Some examples of social media records are customer service and citizen feedback where someone may visit a government agency’s Facebook page to air their grievances and complain. These might not present as obvious records, but they cannot be ignored. Government services exist to serve the citizen and the citizen could reach out using traditional means of a letter to the office, or in a more convenient comment to a Facebook page in which they expect to achieve the same end.
Another example of social media records are public safety and emergency responses in the form of Facebook updates or a quick tweet sent in order to get in front of news or potential issues. Social media information has also been used as primary sources in news articles.
Public record act requests can even occur via social media! For example, a Twitter user tweeted the Seattle Police Department for their archive of tweets for each beat. In the form of a tweet, it could be easy to take the message as what it is, one tweet of millions, but it’s also a public information request.
Think of the requests agencies already receive with phrases like:
“Any and all documents that relate to…”
“All reports of the incident…”
“All notifications of the street closure…”
“All emails and communications between…”
If an agency cannot respond to these requests and produce the information, it can be a transparency risk.
What is the solution?
While the magnitude and ephemeral quality of social media records presents an issue of management and the best way to ensure social media records are retained is to capture them quickly and often (the closer to real time the better), the solution is not to simply take a screenshot of each post. Metadata matters and thorough and complete metadata of social media records are not captured via simply a screenshot.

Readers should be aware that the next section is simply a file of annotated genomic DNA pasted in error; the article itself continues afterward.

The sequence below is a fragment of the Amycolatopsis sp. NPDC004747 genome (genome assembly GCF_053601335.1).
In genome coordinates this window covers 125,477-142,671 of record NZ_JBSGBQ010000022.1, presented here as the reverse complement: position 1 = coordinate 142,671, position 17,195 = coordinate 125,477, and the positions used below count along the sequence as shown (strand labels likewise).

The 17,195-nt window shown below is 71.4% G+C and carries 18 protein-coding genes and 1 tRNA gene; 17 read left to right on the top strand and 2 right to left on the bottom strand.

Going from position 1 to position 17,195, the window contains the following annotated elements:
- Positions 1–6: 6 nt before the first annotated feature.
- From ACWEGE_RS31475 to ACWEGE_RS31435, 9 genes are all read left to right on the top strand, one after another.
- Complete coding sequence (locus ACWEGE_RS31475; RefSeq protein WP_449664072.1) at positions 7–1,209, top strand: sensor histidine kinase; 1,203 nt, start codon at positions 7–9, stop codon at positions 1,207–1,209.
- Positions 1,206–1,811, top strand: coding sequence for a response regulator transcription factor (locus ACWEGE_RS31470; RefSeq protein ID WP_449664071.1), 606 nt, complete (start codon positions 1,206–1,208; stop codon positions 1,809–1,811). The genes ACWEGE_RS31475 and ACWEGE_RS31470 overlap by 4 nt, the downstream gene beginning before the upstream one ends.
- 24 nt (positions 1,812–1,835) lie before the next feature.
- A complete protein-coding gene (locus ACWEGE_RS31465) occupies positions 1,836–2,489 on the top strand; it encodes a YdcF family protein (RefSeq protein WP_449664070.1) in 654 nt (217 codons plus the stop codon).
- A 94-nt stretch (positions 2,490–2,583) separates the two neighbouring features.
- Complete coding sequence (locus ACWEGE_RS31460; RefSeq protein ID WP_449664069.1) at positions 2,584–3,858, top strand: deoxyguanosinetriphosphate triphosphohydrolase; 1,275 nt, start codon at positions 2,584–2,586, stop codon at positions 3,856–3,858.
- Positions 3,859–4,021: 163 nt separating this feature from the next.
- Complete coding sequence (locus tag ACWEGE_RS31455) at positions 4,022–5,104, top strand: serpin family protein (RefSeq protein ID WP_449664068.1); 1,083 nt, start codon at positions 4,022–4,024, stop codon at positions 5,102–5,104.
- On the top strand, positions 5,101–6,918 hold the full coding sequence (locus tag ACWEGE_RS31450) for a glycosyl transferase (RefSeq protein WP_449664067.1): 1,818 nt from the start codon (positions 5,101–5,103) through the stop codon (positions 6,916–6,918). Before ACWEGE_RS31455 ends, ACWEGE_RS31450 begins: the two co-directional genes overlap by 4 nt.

If an agency is not able to maintain the metadata of an original social media record, it can cost them in litigation. Haisler used the example of O’Neill v. City of Shoreline, a case that settled in 2013 after the lawsuit requested metadata about who sent an email and it could not be produced. It cost the city $538,555 and as a result of the case, the Washington Supreme Court ruled metadata could be subject to disclosure under the state’s Public Records Act. To paint a picture of the amount of metadata created and stored behind the scenes of even the smallest social media record, a tweet of 126 characters contains over 2,300 characters of metadata. Whether it is the metadata of an email or the metadata of a tweet, the way social media records are captured matters.
Whatever the solution to capturing and managing social media records in a reliable way may be, the four most important factors should be:
Social media is something that public agencies need to embrace in order to better serve their customers and the public, but the responsibility of managing the information and records social media creates is not a records manager’s problem alone. Identify stakeholders in your agency, such as those in Communications, and have a conversation about public records. In fact, those in Communications will have more and better access to social media data and information than IT, and they can help in driving the budget for an archive if that is your solution.
What have your experiences been with social media records? Good, bad, indifferent?
Have you had success building ties and a network with IT and Communications?
Let us know in the comments section below!